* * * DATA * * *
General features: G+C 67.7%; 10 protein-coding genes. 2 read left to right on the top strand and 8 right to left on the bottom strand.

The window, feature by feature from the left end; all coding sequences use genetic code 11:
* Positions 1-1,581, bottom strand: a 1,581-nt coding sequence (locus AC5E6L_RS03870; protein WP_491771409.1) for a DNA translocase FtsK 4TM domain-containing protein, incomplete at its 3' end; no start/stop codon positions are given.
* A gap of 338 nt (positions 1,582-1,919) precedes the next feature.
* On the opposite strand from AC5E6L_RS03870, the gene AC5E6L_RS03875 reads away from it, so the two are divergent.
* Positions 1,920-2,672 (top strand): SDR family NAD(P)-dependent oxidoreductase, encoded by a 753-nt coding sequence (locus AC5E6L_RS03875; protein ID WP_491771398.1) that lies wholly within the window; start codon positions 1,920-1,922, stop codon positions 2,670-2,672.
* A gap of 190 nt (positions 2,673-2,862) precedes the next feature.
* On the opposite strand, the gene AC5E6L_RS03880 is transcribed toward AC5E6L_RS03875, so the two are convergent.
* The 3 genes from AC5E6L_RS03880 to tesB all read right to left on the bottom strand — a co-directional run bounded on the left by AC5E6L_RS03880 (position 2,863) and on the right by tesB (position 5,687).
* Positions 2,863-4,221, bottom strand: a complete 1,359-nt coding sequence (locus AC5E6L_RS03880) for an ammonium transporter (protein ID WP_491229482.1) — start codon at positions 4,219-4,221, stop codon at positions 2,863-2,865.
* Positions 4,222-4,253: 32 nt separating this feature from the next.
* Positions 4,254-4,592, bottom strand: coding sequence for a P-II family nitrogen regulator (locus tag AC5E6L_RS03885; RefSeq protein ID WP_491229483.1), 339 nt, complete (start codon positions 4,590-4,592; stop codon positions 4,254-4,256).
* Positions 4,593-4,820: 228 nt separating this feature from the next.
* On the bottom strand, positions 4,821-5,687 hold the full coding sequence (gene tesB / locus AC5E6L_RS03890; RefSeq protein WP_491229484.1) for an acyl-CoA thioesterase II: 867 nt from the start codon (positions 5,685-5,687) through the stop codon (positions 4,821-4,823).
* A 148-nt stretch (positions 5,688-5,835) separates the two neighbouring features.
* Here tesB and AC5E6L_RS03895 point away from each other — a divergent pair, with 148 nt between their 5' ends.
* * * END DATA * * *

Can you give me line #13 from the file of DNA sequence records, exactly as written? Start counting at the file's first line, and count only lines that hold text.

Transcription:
* Positions 4,593-4,820: 228 nt separating this feature from the next.